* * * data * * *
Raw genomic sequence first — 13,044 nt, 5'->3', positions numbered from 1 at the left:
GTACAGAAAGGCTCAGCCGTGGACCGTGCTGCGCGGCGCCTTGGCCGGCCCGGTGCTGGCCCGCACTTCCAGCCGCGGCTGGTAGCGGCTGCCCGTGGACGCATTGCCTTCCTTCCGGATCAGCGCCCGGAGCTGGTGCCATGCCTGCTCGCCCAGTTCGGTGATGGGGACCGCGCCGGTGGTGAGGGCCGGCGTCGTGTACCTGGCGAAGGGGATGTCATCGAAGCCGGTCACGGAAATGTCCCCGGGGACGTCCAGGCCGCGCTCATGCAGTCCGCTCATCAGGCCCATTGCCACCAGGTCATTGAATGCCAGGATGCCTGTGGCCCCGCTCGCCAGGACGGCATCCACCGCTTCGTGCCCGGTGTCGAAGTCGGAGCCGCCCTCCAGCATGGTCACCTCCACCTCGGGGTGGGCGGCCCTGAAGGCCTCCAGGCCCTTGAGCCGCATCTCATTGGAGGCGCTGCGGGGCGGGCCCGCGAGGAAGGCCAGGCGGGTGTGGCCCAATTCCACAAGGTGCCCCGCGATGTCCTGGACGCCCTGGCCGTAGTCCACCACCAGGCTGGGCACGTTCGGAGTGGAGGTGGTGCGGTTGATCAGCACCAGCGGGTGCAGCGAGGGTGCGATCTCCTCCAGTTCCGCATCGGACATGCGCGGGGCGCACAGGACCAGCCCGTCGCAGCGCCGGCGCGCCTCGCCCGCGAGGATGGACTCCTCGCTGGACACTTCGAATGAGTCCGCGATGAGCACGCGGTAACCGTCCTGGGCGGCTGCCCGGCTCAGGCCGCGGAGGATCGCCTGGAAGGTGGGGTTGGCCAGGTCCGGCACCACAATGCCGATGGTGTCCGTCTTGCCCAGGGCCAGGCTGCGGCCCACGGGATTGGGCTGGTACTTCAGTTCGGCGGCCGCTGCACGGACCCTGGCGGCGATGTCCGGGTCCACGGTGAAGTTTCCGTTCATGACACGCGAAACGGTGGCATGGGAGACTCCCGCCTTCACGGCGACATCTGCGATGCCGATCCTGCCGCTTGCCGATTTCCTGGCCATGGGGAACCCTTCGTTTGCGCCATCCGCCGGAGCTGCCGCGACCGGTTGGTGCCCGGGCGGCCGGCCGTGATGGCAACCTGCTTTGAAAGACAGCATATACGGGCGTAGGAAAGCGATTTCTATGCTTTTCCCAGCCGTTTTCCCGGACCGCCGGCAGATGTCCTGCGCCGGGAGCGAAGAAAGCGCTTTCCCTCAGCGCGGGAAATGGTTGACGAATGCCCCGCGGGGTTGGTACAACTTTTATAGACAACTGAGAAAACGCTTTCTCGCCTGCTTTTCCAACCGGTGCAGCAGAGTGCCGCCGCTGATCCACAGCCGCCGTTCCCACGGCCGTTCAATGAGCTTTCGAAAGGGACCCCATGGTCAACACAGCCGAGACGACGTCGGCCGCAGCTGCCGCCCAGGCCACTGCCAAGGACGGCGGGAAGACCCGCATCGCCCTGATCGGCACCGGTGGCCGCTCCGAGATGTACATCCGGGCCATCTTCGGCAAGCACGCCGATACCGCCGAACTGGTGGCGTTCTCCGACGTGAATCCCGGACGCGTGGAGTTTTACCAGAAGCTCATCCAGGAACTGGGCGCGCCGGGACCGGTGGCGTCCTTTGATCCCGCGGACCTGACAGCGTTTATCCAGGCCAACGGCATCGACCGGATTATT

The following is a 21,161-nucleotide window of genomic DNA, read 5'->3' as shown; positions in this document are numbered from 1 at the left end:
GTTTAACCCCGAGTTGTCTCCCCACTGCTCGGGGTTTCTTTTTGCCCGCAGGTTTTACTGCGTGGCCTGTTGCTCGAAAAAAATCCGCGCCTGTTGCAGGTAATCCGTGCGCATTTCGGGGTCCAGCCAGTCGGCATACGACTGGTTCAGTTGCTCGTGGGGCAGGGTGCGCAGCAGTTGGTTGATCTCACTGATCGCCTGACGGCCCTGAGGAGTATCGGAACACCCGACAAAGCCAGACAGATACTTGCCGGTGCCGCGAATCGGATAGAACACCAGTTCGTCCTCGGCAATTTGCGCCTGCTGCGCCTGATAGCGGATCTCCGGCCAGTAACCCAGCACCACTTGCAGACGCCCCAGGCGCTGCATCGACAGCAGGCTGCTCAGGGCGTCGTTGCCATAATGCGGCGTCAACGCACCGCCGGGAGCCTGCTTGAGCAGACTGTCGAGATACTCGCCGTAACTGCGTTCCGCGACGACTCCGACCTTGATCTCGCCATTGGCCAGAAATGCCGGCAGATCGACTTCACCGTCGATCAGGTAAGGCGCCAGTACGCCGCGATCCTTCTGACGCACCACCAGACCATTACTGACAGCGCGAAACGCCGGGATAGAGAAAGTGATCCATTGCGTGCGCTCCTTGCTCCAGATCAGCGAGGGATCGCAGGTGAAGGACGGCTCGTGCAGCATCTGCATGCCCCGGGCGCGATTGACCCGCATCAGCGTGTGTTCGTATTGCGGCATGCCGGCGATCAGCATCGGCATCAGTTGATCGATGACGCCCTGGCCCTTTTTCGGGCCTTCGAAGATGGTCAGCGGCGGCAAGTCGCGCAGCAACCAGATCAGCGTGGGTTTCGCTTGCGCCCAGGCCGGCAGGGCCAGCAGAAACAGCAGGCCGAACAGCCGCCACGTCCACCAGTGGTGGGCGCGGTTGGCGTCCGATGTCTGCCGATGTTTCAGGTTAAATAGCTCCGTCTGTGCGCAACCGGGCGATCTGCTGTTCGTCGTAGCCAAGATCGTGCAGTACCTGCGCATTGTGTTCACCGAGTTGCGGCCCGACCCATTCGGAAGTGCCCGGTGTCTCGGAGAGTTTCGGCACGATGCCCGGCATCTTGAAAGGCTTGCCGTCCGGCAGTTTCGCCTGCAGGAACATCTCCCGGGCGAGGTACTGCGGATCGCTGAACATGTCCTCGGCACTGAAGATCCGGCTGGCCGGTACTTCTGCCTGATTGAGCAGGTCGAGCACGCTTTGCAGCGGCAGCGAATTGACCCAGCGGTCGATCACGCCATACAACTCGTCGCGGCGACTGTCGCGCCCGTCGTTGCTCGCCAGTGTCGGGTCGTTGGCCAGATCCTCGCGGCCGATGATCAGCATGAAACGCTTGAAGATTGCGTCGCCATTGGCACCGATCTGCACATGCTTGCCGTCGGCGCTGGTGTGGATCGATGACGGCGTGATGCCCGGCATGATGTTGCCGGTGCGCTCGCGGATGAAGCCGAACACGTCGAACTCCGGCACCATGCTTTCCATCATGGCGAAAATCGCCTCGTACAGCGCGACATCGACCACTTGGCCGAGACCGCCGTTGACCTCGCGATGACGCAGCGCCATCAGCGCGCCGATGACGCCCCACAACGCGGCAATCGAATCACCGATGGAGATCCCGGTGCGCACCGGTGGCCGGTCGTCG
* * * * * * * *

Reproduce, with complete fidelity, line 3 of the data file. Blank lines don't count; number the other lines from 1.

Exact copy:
The following is a 21,161-nucleotide window of genomic DNA, read 5'->3' as shown; positions in this document are numbered from 1 at the left end: